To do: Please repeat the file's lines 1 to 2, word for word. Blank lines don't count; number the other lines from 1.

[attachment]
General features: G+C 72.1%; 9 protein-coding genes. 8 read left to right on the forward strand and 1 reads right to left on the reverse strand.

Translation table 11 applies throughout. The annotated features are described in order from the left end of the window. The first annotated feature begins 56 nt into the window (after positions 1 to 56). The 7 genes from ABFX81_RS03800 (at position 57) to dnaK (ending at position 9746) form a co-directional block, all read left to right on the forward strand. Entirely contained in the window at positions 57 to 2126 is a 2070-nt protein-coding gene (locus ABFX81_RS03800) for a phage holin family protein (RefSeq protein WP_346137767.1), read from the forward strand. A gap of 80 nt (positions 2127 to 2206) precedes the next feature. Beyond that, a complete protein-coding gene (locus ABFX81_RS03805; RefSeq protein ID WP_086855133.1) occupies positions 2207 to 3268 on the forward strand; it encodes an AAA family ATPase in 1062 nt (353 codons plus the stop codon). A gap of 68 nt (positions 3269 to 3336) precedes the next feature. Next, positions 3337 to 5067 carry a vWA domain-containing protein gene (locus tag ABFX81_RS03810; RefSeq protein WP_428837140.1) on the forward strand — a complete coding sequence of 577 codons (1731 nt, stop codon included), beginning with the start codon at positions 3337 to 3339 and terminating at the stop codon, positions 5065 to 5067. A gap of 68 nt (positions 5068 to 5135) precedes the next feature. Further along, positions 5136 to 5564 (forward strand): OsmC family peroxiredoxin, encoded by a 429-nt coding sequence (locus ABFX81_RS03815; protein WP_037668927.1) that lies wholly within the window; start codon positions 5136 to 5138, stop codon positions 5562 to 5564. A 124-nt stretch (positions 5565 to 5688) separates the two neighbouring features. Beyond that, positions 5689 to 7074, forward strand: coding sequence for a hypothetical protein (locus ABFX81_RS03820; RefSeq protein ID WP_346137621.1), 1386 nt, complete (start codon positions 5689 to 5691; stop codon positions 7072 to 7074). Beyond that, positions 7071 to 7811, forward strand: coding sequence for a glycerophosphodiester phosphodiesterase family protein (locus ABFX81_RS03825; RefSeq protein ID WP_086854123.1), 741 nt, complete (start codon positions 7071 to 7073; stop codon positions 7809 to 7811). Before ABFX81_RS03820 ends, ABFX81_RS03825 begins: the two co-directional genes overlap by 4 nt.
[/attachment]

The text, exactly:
General features: G+C 72.1%; 9 protein-coding genes. 8 read left to right on the forward strand and 1 reads right to left on the reverse strand.

Translation table 11 applies throughout. The annotated features are described in order from the left end of the window. The first annotated feature begins 56 nt into the window (after positions 1 to 56). The 7 genes from ABFX81_RS03800 (at position 57) to dnaK (ending at position 9746) form a co-directional block, all read left to right on the forward strand. Entirely contained in the window at positions 57 to 2126 is a 2070-nt protein-coding gene (locus ABFX81_RS03800) for a phage holin family protein (RefSeq protein WP_346137767.1), read from the forward strand. A gap of 80 nt (positions 2127 to 2206) precedes the next feature. Beyond that, a complete protein-coding gene (locus ABFX81_RS03805; RefSeq protein ID WP_086855133.1) occupies positions 2207 to 3268 on the forward strand; it encodes an AAA family ATPase in 1062 nt (353 codons plus the stop codon). A gap of 68 nt (positions 3269 to 3336) precedes the next feature. Next, positions 3337 to 5067 carry a vWA domain-containing protein gene (locus tag ABFX81_RS03810; RefSeq protein WP_428837140.1) on the forward strand — a complete coding sequence of 577 codons (1731 nt, stop codon included), beginning with the start codon at positions 3337 to 3339 and terminating at the stop codon, positions 5065 to 5067. A gap of 68 nt (positions 5068 to 5135) precedes the next feature. Further along, positions 5136 to 5564 (forward strand): OsmC family peroxiredoxin, encoded by a 429-nt coding sequence (locus ABFX81_RS03815; protein WP_037668927.1) that lies wholly within the window; start codon positions 5136 to 5138, stop codon positions 5562 to 5564. A 124-nt stretch (positions 5565 to 5688) separates the two neighbouring features. Beyond that, positions 5689 to 7074, forward strand: coding sequence for a hypothetical protein (locus ABFX81_RS03820; RefSeq protein ID WP_346137621.1), 1386 nt, complete (start codon positions 5689 to 5691; stop codon positions 7072 to 7074). Beyond that, positions 7071 to 7811, forward strand: coding sequence for a glycerophosphodiester phosphodiesterase family protein (locus ABFX81_RS03825; RefSeq protein ID WP_086854123.1), 741 nt, complete (start codon positions 7071 to 7073; stop codon positions 7809 to 7811). Before ABFX81_RS03820 ends, ABFX81_RS03825 begins: the two co-directional genes overlap by 4 nt.